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Destination Mars for the first interplanetary mission of the Arab world

For the first time in history, an interplanetary mission bringing together several states of the Arab world launched a probe into space. Its target: the red planet, Mars.

Space, the “new frontier” of the Arab world?

On Sunday 19 July, at 21:58 England time, millions of television viewers were able to admire the majestic flight of the Emirati probe “Al-Amal” towards the sky. The probe, whose name can be translated into English as ‘hope’, left Earth from the Tanegashima Space Center in Japan, after being delayed last week due to bad weather. The launch is a historic event, as it is the first interplanetary mission bringing together several states of the Arab world.


The “Al-Amal” programme is far from being the first space test for Arab countries. The U.A.E. has already launched satellites in 2009 and 2013, but they had been developed with South Korean partners. The emirates eventually set up their own space agency in 2014, following the example of NASA in the United States and ESA in the European Union. The start of a great adventure and a race against time. While most Martian missions take between 10 and 12 years to develop – UAE scientists have only had six years to complete the project. They partnered with a laboratory at the University of Colorado and consulted with the Mars Exploration Program Analysis Group (MEPAG), a forum created by NASA, to plan Mars exploration.

The challenge seemed immense for the teams, especially since they had to catch up with the mastodons of space conquest that are the United States and China. Indeed, the United States reaffirmed its willingness to launch missions to Mars this summer. China seems to want to take over the Soviet legacy and has announced that it wants to launch its Tianwen 1 for Mars during the summer. In what looks like a new space race – and more specifically to the planet Mars – the Arab world has thus taken the lead and could beat the two superpowers in the Red Planet sprint to the pole.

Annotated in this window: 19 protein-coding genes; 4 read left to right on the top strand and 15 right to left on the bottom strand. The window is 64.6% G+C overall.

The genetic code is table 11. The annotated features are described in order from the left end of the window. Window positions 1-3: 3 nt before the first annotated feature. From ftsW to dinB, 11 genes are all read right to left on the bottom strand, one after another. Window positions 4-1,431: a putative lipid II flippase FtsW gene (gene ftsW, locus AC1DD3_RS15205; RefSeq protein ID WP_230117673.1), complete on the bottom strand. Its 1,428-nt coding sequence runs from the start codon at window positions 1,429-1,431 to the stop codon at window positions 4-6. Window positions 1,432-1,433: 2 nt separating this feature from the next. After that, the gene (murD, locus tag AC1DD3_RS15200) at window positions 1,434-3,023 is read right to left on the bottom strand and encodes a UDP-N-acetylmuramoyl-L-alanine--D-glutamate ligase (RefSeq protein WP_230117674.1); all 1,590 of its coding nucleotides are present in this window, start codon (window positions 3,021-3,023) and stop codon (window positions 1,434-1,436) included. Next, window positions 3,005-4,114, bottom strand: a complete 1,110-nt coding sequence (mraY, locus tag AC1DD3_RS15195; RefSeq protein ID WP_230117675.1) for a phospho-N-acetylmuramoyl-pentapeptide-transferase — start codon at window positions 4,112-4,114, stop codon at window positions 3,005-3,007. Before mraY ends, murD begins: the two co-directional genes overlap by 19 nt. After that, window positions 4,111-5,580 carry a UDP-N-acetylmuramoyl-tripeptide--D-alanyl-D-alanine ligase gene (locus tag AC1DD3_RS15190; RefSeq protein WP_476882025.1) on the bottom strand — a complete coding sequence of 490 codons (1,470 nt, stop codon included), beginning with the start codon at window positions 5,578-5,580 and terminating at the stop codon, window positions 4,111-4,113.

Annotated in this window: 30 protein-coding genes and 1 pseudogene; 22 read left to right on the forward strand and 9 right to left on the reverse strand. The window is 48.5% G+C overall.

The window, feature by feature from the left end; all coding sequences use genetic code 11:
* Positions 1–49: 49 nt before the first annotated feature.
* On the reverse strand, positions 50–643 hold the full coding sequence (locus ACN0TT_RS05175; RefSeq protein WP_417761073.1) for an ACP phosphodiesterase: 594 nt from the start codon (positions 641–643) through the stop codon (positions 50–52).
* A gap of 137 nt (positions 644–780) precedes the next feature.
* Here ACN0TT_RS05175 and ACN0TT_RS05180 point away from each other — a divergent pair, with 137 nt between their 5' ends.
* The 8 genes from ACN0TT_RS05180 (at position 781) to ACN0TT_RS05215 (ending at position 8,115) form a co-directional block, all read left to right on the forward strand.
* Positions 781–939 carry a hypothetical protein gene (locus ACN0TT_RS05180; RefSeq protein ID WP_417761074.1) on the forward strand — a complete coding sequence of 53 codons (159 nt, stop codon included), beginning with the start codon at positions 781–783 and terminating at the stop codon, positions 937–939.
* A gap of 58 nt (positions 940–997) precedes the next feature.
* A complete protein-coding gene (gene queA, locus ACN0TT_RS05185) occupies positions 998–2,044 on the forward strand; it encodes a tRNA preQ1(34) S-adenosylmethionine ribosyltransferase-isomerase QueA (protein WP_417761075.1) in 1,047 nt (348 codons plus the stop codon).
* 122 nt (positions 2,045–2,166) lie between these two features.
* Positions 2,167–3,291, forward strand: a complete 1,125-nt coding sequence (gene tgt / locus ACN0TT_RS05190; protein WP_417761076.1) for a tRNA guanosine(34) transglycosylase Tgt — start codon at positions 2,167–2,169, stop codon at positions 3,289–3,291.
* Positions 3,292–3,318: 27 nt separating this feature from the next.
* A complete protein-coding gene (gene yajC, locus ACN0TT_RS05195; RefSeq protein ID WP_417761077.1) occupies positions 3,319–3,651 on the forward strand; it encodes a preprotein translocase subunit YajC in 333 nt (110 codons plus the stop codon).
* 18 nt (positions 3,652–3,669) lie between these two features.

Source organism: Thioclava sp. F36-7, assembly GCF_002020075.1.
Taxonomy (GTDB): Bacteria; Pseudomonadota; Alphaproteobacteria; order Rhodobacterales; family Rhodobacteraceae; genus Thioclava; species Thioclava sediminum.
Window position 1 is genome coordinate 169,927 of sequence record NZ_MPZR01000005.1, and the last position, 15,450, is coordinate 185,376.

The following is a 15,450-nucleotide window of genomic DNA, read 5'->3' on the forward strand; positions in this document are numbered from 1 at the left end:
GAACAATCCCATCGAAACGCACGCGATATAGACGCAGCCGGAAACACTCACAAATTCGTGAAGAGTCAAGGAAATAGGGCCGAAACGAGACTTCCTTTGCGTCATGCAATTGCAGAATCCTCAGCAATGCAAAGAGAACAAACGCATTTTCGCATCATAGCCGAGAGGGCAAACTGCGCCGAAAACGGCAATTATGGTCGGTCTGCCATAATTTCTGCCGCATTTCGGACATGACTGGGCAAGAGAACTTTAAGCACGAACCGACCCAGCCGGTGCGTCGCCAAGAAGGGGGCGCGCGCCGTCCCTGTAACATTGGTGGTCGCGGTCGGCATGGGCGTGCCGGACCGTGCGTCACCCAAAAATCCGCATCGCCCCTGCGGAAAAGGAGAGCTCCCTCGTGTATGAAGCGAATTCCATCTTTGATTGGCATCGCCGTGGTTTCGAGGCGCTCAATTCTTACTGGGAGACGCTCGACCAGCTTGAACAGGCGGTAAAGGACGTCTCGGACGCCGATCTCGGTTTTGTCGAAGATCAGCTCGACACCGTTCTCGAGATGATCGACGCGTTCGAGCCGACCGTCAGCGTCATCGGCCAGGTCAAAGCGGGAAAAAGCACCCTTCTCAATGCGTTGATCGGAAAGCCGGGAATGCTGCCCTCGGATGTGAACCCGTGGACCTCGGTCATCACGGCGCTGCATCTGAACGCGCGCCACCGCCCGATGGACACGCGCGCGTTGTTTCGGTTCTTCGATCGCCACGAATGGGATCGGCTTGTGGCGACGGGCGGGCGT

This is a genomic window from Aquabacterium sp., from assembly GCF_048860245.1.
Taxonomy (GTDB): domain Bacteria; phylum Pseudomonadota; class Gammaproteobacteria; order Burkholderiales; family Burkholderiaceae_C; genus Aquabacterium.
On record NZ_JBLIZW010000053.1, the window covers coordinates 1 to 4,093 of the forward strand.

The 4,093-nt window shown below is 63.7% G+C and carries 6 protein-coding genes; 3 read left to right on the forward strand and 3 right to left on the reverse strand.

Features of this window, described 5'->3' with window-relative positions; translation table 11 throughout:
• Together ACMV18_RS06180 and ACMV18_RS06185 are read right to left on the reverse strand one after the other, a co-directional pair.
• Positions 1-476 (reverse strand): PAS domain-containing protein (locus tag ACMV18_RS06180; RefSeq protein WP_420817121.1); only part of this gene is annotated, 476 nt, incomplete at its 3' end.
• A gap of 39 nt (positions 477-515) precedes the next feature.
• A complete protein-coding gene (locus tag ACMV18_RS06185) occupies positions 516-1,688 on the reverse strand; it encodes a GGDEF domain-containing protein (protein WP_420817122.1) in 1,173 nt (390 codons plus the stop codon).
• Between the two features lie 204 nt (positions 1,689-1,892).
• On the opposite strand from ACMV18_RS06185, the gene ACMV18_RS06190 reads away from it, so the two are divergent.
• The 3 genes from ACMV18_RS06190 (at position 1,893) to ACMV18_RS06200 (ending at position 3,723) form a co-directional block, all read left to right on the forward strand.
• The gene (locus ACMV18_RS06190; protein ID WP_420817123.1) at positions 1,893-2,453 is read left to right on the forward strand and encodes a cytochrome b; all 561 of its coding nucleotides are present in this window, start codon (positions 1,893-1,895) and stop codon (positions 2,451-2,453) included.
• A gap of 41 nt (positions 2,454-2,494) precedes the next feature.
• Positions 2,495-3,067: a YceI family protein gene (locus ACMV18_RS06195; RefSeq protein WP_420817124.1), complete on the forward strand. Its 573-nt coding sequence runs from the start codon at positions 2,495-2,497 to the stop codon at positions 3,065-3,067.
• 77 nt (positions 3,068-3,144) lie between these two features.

A probe on Mars in February 2021… waiting for humans?

Despite this competition, the success of the probe’s launch was warmly welcomed around the world. NASA tweeted its congratulations after the successful launch of “Al-Amal” by writing on the official Twitter page of Perseverance – the American mission that seeks to reach Mars – :


“It’s an honor to be part of the global effort to explore deep space,” the official post-launch report of the Hope Mars mission tweeted. “The Hope probe is the culmination of every step humans have taken throughout history to explore the unknown depths of space.”

The probe launched yesterday is expected to reach the Red Planet’s orbit around February 2021… It will act as an artificial satellite for about 687 days (the time it takes for the sun to complete one complete revolution) to collect data on the Martian atmosphere and its climatic variations. The study of Mars’ weather system, including changes in its atmosphere and climate, could help us understand how Mars – a planet that shared characteristics with Earth – went from having rivers and lakes to having no water on its surface.

This ambitious mission, whose leitmotif is to increase human space knowledge, may well be the start of a mission that is even more ambitious. Indeed, the U.A.E. has set itself the goal of building a human colony on Mars within a century! An exploit which would allow, on the one hand, to decorrelate forever the great hours of the space conquest of the Cold War between the Soviets and Americans and on the other hand to allow the Arab world to inscribe its mark in the golden book of the history of space conquest, on the same level as the Russian exploits of Sputnik and American exploits of the Apollo mission.

See also

United Arab Emirates: first NASA space camp to be held this summer

Published on 20 July 2020

#Space mission